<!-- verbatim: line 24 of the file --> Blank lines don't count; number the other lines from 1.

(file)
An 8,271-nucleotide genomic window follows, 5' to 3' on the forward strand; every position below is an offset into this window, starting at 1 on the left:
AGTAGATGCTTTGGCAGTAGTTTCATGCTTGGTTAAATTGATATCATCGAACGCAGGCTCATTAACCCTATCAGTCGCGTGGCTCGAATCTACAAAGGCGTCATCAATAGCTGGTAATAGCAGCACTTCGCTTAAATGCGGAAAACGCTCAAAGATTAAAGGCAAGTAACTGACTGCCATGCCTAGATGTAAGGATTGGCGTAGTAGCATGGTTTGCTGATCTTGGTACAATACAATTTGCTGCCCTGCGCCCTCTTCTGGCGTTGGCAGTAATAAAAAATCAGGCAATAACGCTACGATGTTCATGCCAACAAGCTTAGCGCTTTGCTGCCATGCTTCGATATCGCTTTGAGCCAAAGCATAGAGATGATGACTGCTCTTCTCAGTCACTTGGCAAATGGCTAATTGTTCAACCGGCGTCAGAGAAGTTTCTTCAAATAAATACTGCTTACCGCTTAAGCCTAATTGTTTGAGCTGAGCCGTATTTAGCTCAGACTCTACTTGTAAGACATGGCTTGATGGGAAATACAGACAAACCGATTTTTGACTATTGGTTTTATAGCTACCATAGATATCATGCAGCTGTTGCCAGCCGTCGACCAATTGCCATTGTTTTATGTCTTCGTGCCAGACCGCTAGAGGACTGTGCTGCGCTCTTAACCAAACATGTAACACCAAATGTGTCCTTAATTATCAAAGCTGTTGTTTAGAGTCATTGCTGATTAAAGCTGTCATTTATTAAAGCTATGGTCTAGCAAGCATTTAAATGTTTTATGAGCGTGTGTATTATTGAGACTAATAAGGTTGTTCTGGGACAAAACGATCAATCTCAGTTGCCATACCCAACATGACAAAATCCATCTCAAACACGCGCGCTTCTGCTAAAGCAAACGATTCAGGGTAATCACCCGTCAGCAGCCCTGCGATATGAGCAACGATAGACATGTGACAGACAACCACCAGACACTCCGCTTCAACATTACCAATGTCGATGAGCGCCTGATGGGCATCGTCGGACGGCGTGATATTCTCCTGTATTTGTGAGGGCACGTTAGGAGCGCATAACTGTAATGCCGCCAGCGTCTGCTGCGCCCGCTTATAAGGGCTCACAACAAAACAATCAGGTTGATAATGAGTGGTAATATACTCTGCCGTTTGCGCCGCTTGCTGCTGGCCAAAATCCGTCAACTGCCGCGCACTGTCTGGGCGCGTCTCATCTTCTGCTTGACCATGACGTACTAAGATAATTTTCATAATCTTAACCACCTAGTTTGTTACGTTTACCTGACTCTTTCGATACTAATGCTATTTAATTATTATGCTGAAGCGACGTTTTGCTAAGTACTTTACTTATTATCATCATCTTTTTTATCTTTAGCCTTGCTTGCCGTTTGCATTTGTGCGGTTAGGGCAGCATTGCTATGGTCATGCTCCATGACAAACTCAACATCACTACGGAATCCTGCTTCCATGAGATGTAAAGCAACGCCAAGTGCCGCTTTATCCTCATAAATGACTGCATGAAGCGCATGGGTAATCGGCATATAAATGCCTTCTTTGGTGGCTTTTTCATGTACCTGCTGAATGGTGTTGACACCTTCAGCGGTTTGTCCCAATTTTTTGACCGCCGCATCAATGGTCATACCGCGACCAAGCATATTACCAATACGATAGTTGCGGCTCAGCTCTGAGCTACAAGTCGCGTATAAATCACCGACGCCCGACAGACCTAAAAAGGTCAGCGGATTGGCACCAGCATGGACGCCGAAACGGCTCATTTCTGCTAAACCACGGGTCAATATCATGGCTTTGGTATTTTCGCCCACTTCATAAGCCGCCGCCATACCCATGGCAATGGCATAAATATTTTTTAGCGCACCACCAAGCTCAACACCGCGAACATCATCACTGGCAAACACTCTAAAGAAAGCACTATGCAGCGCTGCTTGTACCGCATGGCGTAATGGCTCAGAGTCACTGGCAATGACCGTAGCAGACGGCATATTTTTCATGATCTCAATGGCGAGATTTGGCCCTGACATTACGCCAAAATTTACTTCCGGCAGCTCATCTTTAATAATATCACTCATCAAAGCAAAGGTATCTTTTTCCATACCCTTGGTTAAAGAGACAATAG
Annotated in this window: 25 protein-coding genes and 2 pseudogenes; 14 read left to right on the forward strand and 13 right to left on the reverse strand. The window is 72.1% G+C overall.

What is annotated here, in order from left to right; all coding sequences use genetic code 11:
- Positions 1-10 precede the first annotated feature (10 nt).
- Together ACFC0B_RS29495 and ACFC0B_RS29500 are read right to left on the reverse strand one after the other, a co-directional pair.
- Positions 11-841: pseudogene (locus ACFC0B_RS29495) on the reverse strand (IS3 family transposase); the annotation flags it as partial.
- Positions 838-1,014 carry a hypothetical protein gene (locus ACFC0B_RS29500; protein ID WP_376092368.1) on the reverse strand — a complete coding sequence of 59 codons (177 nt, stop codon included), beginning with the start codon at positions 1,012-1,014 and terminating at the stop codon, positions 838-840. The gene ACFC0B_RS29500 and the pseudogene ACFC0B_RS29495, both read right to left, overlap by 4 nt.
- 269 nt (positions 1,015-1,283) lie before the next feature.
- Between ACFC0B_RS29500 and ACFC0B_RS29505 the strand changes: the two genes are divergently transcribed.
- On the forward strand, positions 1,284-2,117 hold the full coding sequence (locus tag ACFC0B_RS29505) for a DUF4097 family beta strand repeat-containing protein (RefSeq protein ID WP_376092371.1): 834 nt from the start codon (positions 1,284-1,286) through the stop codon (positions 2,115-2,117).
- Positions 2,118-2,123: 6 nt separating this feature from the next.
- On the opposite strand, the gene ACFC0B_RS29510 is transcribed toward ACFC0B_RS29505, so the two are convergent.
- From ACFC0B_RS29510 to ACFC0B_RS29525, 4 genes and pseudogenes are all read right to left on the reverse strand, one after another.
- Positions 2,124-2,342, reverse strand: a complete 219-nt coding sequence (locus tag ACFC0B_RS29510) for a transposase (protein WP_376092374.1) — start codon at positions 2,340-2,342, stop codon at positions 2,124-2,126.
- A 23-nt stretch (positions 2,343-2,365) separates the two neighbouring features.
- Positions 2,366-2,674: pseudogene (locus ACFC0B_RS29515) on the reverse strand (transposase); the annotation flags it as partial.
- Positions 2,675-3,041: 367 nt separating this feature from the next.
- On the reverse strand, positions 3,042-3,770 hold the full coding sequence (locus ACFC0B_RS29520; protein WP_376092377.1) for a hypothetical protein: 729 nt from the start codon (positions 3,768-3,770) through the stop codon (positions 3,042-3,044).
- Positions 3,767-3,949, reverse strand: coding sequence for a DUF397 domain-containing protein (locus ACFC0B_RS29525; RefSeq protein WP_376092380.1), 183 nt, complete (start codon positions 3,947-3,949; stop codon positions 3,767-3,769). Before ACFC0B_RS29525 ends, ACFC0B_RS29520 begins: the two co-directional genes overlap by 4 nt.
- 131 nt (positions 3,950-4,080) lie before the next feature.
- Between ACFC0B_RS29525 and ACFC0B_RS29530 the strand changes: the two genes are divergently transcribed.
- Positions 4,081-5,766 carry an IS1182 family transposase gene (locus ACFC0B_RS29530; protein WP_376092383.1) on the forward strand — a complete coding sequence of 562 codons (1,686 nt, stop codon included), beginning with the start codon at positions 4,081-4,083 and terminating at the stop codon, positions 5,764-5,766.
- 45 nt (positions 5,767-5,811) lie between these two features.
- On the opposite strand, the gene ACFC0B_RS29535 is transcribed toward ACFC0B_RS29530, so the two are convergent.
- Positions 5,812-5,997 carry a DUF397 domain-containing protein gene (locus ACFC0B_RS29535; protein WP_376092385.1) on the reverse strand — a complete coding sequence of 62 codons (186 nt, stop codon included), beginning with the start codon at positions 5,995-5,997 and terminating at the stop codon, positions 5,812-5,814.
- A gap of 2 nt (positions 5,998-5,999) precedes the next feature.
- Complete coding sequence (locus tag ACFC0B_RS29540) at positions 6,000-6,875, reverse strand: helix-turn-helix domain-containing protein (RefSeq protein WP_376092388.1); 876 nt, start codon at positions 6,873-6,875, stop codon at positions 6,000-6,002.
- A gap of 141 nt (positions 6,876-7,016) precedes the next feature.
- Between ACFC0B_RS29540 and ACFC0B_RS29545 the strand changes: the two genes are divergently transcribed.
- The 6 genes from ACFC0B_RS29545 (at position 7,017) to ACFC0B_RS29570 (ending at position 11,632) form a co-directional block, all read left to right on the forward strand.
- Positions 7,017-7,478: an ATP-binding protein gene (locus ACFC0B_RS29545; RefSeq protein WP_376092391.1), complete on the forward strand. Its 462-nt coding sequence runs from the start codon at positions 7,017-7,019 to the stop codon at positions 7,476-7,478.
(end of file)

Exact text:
- 45 nt (positions 5,767-5,811) lie between these two features.